The one reason that could likely entice someone to play this game solo is the satisfaction of actually completing the game in a timely manner, unless you happened to be lucky enough to have lived in a household where you could easily find four relatively competent gamers to team up with regularly. But really, where is the fun in the ease of combining spells in your solo-campaign menu and taking all the best loot for yourself? Brad Shoemaker, in his GameSpot review stated, “this sort of game is really made to be played cooperatively with friends–not to mention there’s a raft of puzzles and areas you simply can’t access on your own.”

Also, there is a specific charm that solo players probably were able to intuit they were missing out on from the regular chill-out period after defeating a dungeon boss and collecting your Myrrh. Whether you are on single-player or multiplayer mode, the game will score your contributions during the dungeon run, which determines the order of claiming stat-upgrades. Then, a delivery moogle will hand a letter to each character from a respective family member. These are arguably the moments that really encapsulate the quintessential charm of Crystal Chronicles: this rewarding, adorable event of you and your companions sitting in a circle, writing replies to their loved ones under the Myrrh Tree you just fought tooth and nail to reach. But, again, this vibe is only felt in multiplayer mode. It’s like the game is literally saying to the solo-players “You could be having a great, unforgettable bonding moment with your friends right now… But no, it’s just you, a loner. Look at all of this space your friends could be taking up.”

The Legacy


Despite the game’s multiplayer hurdles, Square Enix was clearly onto something. Having sold over 1.3 million copies, per Famitsu, Crystal Chronicles’s success marked the beginning of its own subseries: Rings of Fates on the DS, Echos of Time on the Wii and DS, Crystal Bearers on the Wii, as well as My Life As A King and My Life As A Darklord, which were both part of the now discontinued WiiWare library. Each was met with okay to mediocre reviews. With the Wii’s Crystal Bearers’s release to rather unenthusiastic response, the series was effectively dead until this new Remastered Edition was announced.

Crystal Chronicles was but one of the many results of Square Enix’s tumultuous period of attempting to redefine and build upon the Final Fantasy brand, starting in 2002 with Final Fantasy XI, their first foray into the MMORPG genre, as well as a flurry of spin-offs like Final Fantasy X-2 (their first sequel to a mainline Final Fantasy game), Final Fantasy VII: Dirge of Cerberus, Final Fantasy: Dissidia, Final Fantasy XII: Revenant Wings, and Final Fantasy VII: Crisis Core.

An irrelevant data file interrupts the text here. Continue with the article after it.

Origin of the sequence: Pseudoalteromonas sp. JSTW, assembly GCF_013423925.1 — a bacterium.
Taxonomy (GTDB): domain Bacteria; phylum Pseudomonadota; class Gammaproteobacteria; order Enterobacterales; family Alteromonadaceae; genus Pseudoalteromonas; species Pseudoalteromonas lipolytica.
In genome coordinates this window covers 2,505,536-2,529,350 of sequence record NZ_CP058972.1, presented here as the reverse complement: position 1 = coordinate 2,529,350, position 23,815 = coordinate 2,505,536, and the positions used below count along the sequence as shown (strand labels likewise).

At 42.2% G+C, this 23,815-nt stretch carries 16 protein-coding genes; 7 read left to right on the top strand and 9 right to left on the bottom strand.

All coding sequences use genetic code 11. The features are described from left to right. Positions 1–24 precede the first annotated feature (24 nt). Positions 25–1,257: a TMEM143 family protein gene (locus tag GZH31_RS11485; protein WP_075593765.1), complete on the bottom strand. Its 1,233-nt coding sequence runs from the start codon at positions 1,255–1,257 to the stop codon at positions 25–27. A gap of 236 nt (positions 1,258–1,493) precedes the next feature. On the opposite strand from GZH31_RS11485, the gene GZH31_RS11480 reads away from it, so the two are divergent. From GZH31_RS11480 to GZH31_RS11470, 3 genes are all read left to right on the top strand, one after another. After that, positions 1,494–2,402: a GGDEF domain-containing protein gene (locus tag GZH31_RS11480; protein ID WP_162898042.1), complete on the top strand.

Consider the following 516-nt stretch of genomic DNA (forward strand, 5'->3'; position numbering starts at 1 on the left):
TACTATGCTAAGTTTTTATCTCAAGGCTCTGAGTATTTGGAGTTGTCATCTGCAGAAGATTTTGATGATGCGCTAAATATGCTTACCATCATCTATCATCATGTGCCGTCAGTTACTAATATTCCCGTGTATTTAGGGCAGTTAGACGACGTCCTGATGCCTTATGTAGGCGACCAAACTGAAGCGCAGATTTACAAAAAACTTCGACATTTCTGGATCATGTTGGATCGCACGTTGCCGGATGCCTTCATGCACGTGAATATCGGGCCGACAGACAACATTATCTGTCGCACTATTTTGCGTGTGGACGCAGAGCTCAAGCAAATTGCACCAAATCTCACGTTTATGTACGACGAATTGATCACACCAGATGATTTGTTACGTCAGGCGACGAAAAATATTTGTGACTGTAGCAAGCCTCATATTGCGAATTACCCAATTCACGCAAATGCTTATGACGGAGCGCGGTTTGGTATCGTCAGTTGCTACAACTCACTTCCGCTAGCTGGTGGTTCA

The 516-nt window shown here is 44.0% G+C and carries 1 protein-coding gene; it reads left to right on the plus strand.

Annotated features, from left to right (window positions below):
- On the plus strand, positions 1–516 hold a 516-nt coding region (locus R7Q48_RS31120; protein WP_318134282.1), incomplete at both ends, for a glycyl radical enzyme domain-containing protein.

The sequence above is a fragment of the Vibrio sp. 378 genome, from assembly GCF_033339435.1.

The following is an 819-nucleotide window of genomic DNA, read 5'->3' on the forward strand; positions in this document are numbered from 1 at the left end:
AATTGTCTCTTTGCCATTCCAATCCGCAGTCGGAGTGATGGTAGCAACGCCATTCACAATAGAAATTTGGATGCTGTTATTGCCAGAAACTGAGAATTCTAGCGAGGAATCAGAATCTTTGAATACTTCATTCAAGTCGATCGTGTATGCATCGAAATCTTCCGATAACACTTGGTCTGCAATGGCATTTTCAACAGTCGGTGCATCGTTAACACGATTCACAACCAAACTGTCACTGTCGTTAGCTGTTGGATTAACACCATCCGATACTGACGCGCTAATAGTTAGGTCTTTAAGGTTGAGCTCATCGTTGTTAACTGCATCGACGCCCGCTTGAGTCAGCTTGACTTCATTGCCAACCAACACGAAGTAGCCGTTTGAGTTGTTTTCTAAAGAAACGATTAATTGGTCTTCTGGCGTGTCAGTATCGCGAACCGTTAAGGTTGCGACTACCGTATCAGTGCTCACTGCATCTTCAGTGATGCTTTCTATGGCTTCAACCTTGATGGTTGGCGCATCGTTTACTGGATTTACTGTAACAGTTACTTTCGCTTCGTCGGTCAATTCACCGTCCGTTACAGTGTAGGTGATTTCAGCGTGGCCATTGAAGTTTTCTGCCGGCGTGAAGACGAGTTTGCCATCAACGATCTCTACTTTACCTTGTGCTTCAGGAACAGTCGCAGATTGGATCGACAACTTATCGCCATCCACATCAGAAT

Final Fantasy Crystal Chronicles was an imperfect storm: the drive from Square Enix to innovate on the Final Fantasy name, the fresh musical approach from the talented Kumi Tanioka, the different art direction, the different combat system, the unexpected emphasis on multiplayer, and the then-historical return to Nintendo. In fact, it might only be in retrospect that one can see that the game was indeed able to achieve its own legacy despite being an unnumbered spinoff, rather than a core Final Fantasy game.

The Remaster


Square Enix seems to have also understood in the past few years that there was something special about the original Crystal Chronicles, however rough. That despite its flaws and ridiculous barriers for multiplayer, people gravitated towards the game and it left a lasting impression that survived for over a decade. This understanding is shown in certain choices in the Remastered Edition release. The extra coding effort of new character models for each race, added voice acting, timing UI for spell combos, and even bringing back Donna Burke, the singer of the original game’s iconic opening song “Morning Sky,” to narrate the trailer. But also, notice how liberal their plans appear to be in their attempt to make this game as accessible as possible. First, this game will support crossplay. Second, this game will be offered in a free lite version. This lite version acts not just as a demo, but as an avenue for anyone to play the game from beginning to end as long as one teammate has bought the full version of the remaster! This intentional choice to not require each person to have purchased an online non-MMO multiplayer crossplay experience is pretty unexpected of a triple-A Japanese company, to say the least.

Say what you will about remasters being easy cash-grabs, capitalizing on nostalgia. Final Fantasy Crystal Chronicles is nothing short of a blessing. This will be a second chance for the game to offer the multiplayer experience it promised over 15 years ago, unbowed by the wildly unpalatable link cable requirements of its original incarnation. Who knows? Perhaps the welcome adjustments will turn this then imperfect storm into simply a perfect one.

Final Fantasy Crystal Chronicles: Remastered Edition is available for digital download on Nintendo Switch, PS4, iOS and Android on August 27, 2020.